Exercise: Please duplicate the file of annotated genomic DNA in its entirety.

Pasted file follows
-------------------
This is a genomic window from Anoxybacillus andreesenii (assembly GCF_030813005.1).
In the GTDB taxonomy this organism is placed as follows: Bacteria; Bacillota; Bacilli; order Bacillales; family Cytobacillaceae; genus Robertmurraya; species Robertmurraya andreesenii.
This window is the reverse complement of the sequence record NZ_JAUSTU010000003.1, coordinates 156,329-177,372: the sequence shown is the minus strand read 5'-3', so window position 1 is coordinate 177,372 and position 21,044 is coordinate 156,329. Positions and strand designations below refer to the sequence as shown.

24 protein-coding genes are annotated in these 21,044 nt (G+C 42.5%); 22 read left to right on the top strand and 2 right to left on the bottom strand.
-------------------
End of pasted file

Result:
This is a genomic window from Anoxybacillus andreesenii (assembly GCF_030813005.1).
In the GTDB taxonomy this organism is placed as follows: Bacteria; Bacillota; Bacilli; order Bacillales; family Cytobacillaceae; genus Robertmurraya; species Robertmurraya andreesenii.
This window is the reverse complement of the sequence record NZ_JAUSTU010000003.1, coordinates 156,329-177,372: the sequence shown is the minus strand read 5'-3', so window position 1 is coordinate 177,372 and position 21,044 is coordinate 156,329. Positions and strand designations below refer to the sequence as shown.

24 protein-coding genes are annotated in these 21,044 nt (G+C 42.5%); 22 read left to right on the top strand and 2 right to left on the bottom strand.